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FILE - The Salt Lake Temple of The Church of Jesus Christ of Latter-day Saints on Temple Square.

SALT LAKE CITY — For the second time in three months, LDS Church leaders are updating guidelines for how bishops interview children and youth.

The First Presidency is directing bishops to share a set list of topics and questions with parents and youth before a youth's first interview so everyone knows what will be covered, according to a letter sent Wednesday to general authorities and local leaders of The Church of Jesus Christ of Latter-day Saints.

The updated guidelines will appear in Handbook 1, the policy guide for bishops, who lead congregations, and stake presidents, who oversee bishops. The chapter "Guidelines for Youth Interviews" will be updated in online resources for leaders, according to the letter signed by LDS Church President Russell M. Nelson and his counselors, President Dallin H. Oaks and President Henry B. Eyring.

Read the full letter and handbook updates here.

The new handbook section provides new direction to bishops and their counselors when they discuss obedience to commandments with youth. It states that they should "make appropriate use" of the set list of questions required in limited-use temple recommend interviews.

Limited-use temple recommends allow youth ages 12-18 to enter LDS temples to participate in a few of the ordinances performed there.

The updated handbook guidelines also instruct bishops to use the church standards and explanations in the For the Strength of Youth pamphlet.

"Leaders adapt the discussion to the understanding and questions of the youth," the guidelines state. "They ensure that discussions about moral cleanliness do not encourage curiosity or experimentation."

In March, the First Presidency announced significant new directions for bishoprics and stake presidencies conducting interviews with women and children, including how they counsel victims of abuse.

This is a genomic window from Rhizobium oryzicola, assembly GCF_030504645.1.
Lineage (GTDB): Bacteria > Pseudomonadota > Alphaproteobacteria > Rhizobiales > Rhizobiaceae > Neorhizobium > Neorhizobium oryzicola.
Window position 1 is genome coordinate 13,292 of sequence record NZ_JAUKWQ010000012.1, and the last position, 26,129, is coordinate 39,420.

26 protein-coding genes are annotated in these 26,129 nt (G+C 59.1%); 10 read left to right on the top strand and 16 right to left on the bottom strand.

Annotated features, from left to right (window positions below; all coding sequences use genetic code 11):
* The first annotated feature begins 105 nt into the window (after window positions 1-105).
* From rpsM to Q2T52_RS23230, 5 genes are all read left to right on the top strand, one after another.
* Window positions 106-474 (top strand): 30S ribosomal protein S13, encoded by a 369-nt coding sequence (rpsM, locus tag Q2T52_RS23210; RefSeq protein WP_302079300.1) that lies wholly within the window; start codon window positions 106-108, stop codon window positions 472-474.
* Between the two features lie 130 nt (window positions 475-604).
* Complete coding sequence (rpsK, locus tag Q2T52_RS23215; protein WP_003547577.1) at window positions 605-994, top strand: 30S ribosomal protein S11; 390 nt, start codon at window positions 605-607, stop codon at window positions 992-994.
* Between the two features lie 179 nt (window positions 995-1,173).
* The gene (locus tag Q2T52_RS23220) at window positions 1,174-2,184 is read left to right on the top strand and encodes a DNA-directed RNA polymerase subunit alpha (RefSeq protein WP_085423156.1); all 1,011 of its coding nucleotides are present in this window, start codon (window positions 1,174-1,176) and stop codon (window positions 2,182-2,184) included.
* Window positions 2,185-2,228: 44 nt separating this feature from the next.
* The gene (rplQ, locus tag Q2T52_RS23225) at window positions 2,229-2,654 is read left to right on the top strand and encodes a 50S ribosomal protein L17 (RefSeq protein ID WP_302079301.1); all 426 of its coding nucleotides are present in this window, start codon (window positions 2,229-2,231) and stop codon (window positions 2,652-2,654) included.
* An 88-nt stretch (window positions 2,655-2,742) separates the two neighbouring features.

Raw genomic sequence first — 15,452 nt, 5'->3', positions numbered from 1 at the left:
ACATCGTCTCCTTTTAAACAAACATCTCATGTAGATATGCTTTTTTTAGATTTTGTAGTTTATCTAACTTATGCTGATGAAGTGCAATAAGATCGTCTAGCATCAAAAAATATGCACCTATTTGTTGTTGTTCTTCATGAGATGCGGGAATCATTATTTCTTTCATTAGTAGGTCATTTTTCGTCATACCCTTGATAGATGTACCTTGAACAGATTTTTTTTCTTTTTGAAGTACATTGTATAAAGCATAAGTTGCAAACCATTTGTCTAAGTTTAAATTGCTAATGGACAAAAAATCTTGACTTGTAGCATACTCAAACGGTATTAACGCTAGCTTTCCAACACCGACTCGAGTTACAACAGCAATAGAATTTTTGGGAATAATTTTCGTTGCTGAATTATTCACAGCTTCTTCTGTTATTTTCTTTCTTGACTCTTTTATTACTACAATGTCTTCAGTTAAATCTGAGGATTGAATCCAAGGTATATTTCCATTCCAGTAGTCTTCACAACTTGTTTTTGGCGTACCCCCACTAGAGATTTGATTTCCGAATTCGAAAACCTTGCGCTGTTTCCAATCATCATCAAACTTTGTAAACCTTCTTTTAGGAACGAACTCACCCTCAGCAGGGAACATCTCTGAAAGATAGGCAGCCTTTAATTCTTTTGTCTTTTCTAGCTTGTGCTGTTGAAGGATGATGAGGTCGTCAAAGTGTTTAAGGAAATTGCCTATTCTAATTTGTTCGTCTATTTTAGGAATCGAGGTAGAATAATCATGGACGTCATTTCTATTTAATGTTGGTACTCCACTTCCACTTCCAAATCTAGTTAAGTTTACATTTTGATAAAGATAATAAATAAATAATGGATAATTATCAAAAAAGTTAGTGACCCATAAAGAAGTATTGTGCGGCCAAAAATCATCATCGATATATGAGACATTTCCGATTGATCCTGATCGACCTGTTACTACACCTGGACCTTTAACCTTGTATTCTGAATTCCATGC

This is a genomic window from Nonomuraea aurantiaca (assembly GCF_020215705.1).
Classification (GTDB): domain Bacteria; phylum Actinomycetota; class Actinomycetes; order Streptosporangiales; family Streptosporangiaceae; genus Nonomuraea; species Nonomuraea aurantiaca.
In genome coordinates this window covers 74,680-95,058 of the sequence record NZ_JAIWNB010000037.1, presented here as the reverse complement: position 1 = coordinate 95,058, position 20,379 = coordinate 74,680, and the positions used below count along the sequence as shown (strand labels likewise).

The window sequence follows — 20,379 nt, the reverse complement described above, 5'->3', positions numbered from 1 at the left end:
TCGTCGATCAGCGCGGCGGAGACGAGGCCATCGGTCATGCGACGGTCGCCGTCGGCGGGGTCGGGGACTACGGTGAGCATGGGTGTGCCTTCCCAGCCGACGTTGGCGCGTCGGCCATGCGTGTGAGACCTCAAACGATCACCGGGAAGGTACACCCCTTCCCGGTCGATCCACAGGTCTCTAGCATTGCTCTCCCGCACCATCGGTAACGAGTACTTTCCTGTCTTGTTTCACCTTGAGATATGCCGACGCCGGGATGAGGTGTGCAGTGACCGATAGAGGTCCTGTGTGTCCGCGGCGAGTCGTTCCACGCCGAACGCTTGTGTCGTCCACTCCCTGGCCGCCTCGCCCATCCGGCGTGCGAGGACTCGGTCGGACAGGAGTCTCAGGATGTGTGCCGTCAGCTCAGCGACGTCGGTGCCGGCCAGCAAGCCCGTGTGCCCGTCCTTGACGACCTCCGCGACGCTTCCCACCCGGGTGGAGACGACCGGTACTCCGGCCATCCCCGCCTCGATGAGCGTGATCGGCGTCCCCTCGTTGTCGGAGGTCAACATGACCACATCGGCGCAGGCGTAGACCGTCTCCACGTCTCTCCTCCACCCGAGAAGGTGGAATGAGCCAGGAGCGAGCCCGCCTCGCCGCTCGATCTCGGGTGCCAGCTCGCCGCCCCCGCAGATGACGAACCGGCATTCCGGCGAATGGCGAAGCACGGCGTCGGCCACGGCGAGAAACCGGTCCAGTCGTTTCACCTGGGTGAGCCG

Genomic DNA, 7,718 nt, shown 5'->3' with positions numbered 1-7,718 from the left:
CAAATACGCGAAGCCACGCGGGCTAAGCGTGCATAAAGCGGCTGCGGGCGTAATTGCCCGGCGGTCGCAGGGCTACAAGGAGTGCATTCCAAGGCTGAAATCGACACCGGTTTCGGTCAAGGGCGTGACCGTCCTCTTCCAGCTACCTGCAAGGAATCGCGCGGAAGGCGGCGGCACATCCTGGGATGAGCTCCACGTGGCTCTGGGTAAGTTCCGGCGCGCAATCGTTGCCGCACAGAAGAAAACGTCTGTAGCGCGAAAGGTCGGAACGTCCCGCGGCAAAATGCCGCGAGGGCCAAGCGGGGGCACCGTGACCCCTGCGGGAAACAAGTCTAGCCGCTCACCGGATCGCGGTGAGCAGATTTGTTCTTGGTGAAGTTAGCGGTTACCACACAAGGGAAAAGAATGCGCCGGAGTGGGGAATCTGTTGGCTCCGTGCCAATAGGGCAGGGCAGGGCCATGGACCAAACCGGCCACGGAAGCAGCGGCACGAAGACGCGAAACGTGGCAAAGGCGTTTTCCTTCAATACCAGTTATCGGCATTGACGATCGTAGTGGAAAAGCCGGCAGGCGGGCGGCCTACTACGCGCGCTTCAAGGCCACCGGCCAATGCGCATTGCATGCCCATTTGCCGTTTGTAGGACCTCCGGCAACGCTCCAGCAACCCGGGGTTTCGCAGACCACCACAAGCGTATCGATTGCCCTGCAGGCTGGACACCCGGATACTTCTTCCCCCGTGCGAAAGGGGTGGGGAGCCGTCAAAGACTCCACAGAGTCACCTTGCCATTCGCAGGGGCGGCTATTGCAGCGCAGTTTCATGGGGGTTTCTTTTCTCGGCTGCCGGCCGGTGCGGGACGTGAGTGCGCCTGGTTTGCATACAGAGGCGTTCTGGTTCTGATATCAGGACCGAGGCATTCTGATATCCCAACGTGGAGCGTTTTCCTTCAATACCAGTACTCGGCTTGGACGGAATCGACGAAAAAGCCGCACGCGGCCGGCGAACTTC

Those changes specified that children, youth and women may invite an adult to join them in what generally have been personal interviews. The changes also clearly stated that local leaders should never disregard a report of abuse and never encourage members to remain in an abusive situation.

A few days later, several hundred protesters connected to Protect LDS Children demonstrated outside the LDS Church Office Building in downtown Salt Lake City asking the church to direct bishops not to ask sexually explicit questions.

At the time, a church spokesperson said, "We condemn any inappropriate behavior or abuse regardless of where or when it occurs. Local church leaders are provided with instructions regarding youth interviews and are expected to review and follow them."

Wednesday's letter said church policy is that children younger than 11 generally are not interviewed except in preparation for baptism or to be sealed to their parents in the temple. These interviews are different in nature from youth interviews, and parents are typically present.

The letter reiterated the purposes of interviews with youth ages 12 to 18 and that a parent or other adult chosen by a youth can be present. Bishops or their counselors generally interview each young woman or young man twice a year.

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"Bishops have a sacred responsibility to lead, teach and inspire youth," the First Presidency said. "Effective personal interviews are one important way they do this. These interviews provide opportunities to help youth become disciples of the Savior, repent of transgressions and live the gospel of Jesus Christ."

Interviews also are required for temple recommends, priesthood ordinations and mission calls.

The First Presidency emphasized that parents have the primary responsibility to teach and nurture children.

Handbook 1 is not available to the general public or church membership, but church leadership published a significant portion of the chapter on youth interviews on the official Mormon Newsroom website on Wednesday. That included the full list of questions for limited-use temple recommends.